Over the weekend, the two companies told users that all the personal information stored on their QWERTY keyboard-equipped phones, including phone numbers, addresses and appointments, was gone – most likely for good.
Now, all visitors to the Sidekick's Web site are greeted with an apology. The phones are made by Microsoft's subsidiary Danger and sold by T-Mobile and, in the Web site's message the two companies say all information has "almost certainly been lost as a result of a server failure."
Tech analysts and top bloggers say the data loss is damaging to the companies' reputations and a warning about the risks related to saving data only in the so-called "cloud" and not on owners' hard drives or personal computers.
Although a Microsoft spokeswoman told The Associated Press that there was still a chance that some lost data could be restored from a backup system, T-Mobile says regardless of that outcome, they will automatically credit one month of data service to those who subscribe to T-Mobile Sidekick data plans.
The benefit of a cloud storage system is that if a user lost a phone, saved data could easily be downloaded to a new device. But unlike newer phones, the Sidekick didn't give users a way to backup contents locally, on a computer or elsewhere.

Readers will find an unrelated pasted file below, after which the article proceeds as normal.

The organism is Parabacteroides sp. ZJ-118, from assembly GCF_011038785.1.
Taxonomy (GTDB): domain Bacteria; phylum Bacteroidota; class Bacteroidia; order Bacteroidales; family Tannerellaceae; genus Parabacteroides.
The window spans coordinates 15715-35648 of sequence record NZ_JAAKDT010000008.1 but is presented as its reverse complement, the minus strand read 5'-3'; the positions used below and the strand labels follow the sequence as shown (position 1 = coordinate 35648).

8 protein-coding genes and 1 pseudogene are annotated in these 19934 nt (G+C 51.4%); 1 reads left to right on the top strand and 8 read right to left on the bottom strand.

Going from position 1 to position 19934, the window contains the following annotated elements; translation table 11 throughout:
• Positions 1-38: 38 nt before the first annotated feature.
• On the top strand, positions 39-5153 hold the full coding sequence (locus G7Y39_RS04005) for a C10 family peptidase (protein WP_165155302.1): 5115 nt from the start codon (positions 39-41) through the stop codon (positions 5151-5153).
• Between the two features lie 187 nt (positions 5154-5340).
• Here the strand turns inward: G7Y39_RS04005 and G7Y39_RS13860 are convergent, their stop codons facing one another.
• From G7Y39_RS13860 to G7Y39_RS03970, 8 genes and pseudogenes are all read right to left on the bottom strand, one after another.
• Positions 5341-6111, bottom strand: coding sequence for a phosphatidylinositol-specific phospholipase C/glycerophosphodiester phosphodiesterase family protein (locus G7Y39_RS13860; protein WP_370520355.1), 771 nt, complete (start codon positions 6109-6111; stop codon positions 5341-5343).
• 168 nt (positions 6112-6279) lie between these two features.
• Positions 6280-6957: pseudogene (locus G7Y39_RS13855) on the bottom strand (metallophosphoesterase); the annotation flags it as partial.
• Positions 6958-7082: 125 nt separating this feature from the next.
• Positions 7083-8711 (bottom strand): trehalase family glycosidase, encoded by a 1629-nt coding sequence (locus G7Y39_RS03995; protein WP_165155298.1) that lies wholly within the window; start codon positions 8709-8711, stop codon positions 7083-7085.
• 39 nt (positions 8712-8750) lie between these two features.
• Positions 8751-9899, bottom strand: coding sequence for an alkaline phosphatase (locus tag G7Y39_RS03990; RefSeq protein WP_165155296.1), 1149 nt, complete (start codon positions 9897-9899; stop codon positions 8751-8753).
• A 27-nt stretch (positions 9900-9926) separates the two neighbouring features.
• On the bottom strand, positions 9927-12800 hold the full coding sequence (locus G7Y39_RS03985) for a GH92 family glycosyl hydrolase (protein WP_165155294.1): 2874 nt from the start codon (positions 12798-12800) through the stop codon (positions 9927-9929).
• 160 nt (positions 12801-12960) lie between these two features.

"It's the perfect storm of chuckle-headedness," said Dan Tynan, a technology reporter and co-author of the technology humor site eSarcasm.
Given the Sidekick's data storage system, he wondered how Microsoft didn't ensure real-time replication of the data and provide up-to-the-minute backups -- or, if it did, what went wrong.
It's not known how many customers have been affected by the loss, but The AP reports that, judging by T-Mobile's financial statements, the figure could approach 1 million.
Tynan said that it's rare for a major company to suffer such a severe screw-up but helped ABCNews.com come up with a few other recent technology disasters. Here are six more.
In what has been called the largest credit card crime of all time, earlier this year, Heartland Payment Systems announced that hackers had broken into the computers it uses to process about 100 million transactions each month for 175,000 merchants.
The hack was uncovered in January, after Visa and MasterCard notified Heartland about suspicious transactions. Heartland processes card payments for restaurants and other businesses.
In August, three men were indicted by a grand jury on charges related to masterminding a scheme to steal more than 130 million credit and debit card numbers and personally identifying information from Heartland, 7-Eleven Inc. and other companies.
According to Information Week, Heartland said in August that the breach cost the company $32 million in legal fees, fines, settlements and forensics, so far.
In November 2007, the British government acknowledged that it had lost two disks containing personal information for 25 million Britons. The two disks were dropped into internal government mail but never reached their destination. The disks contained detailed information, including bank account numbers, names and addresses.
The government said there was no indication that the data had fallen into criminal hands. But technology experts and civil libertarians said the lapse highlighted the risks associated with providing personal information to governments and large institutions.